Articles & News
The European Food Safety Authority (EFSA) is responsible for assessing and communicating food safety in the European Union, for everything from genetically modified organisms (GMOs) to pesticides. However EFSA has recently been criticised because its scientific assessments of new GM crops and pesticides rely almost exclusively on corporate research data. Some EFSA experts have also been accused of being too close to the food and drink industry .
In a speech in Davos, South African President Jacob Zuma, host of the international climate talks scheduled to take place in Durban later this year, urged business to be a party at the talks and play a bigger role. His comments will have been welcomed by business leaders, particularly the World Business Council for Sustainable Development (WBCSD) and the International Chamber of Commerce (ICC) who have long campaigned for greater involvement.
A recent draft Commission proposal to change the legislation governing genetically modified (GM) foods and feeds has revealed that the Commission is giving in to a long-standing combined demand from the biotech, food and animal feed industry to break down the so-called ‘zero-tolerance policy’ regarding contamination with non-authorised GM food and feed.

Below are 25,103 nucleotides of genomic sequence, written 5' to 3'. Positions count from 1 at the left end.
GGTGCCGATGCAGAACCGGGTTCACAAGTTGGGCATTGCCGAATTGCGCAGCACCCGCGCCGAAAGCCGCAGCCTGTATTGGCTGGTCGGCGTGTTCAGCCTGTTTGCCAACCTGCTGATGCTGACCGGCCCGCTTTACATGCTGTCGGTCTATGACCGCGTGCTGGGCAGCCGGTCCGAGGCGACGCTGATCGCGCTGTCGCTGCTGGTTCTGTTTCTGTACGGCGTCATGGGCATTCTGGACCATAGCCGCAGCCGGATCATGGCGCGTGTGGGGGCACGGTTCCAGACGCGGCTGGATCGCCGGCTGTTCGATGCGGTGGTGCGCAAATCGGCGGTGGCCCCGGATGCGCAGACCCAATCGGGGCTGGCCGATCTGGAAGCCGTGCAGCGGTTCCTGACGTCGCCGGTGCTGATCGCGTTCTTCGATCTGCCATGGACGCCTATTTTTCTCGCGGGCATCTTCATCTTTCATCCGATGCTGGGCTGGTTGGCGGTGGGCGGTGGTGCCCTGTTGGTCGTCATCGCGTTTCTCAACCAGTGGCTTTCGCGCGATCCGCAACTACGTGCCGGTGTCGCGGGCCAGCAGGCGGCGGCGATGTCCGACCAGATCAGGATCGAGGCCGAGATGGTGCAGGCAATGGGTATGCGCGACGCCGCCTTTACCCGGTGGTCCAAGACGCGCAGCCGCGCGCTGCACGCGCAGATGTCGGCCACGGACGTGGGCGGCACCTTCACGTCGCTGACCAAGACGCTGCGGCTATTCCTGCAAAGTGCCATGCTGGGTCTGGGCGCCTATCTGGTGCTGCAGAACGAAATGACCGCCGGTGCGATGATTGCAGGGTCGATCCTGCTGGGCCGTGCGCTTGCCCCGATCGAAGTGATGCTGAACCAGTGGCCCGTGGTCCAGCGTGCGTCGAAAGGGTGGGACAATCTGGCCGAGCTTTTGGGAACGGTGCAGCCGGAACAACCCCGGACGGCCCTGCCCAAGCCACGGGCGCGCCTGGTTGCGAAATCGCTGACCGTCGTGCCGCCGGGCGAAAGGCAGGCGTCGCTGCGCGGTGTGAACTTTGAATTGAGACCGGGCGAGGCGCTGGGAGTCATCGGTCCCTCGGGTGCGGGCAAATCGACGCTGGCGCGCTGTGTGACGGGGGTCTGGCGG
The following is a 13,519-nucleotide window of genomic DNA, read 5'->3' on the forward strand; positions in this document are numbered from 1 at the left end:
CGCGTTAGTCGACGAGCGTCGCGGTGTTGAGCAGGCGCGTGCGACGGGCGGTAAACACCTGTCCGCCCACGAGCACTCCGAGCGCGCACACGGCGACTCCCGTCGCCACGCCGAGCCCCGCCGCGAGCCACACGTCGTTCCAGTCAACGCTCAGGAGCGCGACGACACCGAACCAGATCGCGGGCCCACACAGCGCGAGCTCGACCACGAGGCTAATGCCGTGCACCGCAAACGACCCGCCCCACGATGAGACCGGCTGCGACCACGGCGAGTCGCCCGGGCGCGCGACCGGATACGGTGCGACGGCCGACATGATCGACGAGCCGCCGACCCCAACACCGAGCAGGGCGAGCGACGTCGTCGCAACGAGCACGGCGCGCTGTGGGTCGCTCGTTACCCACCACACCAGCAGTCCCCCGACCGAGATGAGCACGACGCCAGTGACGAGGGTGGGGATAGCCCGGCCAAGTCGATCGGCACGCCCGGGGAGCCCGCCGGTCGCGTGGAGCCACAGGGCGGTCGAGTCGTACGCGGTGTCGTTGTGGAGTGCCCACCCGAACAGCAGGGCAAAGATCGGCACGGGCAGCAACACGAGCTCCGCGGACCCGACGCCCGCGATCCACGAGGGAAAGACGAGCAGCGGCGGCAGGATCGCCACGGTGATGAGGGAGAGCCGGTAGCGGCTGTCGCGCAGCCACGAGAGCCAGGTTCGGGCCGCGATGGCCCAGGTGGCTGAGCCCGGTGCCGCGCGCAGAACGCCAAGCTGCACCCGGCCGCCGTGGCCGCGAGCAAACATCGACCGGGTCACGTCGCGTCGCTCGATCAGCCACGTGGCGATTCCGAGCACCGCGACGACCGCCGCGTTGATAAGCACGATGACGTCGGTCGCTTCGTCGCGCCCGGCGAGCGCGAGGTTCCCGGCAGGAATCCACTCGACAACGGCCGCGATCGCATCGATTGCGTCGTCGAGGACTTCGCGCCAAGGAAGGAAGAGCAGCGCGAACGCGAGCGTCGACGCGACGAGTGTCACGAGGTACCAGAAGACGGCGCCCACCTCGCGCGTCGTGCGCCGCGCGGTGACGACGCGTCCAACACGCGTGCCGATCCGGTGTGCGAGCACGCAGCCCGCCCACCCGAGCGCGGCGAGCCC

2011 may mark a watershed in the history of the European Union. Using the pretext of the “euro crisis”, the European Commission and the Council have put forward proposals to give the EU new powers to deal with core welfare issues, including social benefits and wages, under a new technocratic procedure – hard (if not impossible) to track, let alone influence by those who stand to lose out. The proposals embody a corporate social and economic agenda which, if enacted, will constitute a “silent revolution” imposed from above, with no real democratic debate or popular participation.
Carbon capture and storage (CCS) has been promoted by industry as the solution to tackling climate change. Why stop burning fossil fuels when instead you can capture the carbon dioxide and store it in a hole in the ground?
Defying objections on the grounds of cost, feasibility,the environment and in the face of public opposition , heavy industry has pushed for EU support for CCS. Shell, BP and others representing the industry persuaded UK Liberal MEP Chris Davies to work on their behalf - effectively securing billions of euros in EU subsidies to support the new technology.
Corporate Europe Observatory
Corporate Europe Observatory (CEO) is a research and campaign group working to expose and challenge the privileged access and influence enjoyed by corporations and their lobby groups in EU policy making.